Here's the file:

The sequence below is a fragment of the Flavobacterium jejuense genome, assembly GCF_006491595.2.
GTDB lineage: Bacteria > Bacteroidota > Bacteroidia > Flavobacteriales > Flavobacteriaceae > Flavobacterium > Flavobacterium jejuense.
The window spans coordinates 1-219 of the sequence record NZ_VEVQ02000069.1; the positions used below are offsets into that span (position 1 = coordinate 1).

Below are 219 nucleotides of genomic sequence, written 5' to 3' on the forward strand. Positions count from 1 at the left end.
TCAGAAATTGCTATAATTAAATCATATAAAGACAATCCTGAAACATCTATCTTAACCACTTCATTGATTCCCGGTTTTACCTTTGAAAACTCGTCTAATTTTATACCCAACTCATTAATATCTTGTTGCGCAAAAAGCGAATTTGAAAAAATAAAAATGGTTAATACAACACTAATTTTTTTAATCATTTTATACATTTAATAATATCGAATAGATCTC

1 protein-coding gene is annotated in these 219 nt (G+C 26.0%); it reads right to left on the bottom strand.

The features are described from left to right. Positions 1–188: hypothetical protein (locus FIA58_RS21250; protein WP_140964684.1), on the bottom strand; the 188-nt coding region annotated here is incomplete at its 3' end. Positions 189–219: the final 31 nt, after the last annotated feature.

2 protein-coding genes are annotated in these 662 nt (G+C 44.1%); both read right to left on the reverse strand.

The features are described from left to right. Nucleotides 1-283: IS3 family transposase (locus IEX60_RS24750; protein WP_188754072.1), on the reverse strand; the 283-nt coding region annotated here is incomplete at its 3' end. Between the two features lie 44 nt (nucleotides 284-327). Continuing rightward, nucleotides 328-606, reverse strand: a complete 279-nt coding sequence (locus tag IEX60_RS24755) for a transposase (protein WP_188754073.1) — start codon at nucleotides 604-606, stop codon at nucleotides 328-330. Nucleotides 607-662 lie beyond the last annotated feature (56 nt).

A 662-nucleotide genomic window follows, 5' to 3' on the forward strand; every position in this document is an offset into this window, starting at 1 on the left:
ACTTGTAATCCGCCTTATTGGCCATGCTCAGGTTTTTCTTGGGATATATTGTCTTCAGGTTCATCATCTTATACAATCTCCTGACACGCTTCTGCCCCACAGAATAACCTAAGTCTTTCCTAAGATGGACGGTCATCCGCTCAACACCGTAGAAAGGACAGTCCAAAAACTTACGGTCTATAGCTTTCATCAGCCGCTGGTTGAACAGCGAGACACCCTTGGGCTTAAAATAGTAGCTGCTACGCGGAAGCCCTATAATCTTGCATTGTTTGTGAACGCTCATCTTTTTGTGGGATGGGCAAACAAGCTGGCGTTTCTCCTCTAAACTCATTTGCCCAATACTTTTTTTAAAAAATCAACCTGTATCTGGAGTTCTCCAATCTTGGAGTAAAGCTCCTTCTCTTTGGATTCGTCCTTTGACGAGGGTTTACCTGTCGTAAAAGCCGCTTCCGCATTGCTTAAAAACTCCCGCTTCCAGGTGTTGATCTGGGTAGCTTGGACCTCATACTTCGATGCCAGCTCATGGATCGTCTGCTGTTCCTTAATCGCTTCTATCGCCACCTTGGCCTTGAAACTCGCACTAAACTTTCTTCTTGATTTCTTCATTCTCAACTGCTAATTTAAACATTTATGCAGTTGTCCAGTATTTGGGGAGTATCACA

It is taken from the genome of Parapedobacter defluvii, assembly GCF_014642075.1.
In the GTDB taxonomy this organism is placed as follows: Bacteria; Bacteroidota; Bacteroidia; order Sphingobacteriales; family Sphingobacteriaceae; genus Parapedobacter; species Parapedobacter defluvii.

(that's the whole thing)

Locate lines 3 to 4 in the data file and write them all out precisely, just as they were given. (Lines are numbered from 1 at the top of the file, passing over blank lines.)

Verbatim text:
The window spans coordinates 1-219 of the sequence record NZ_VEVQ02000069.1; the positions used below are offsets into that span (position 1 = coordinate 1).

Below are 219 nucleotides of genomic sequence, written 5' to 3' on the forward strand. Positions count from 1 at the left end.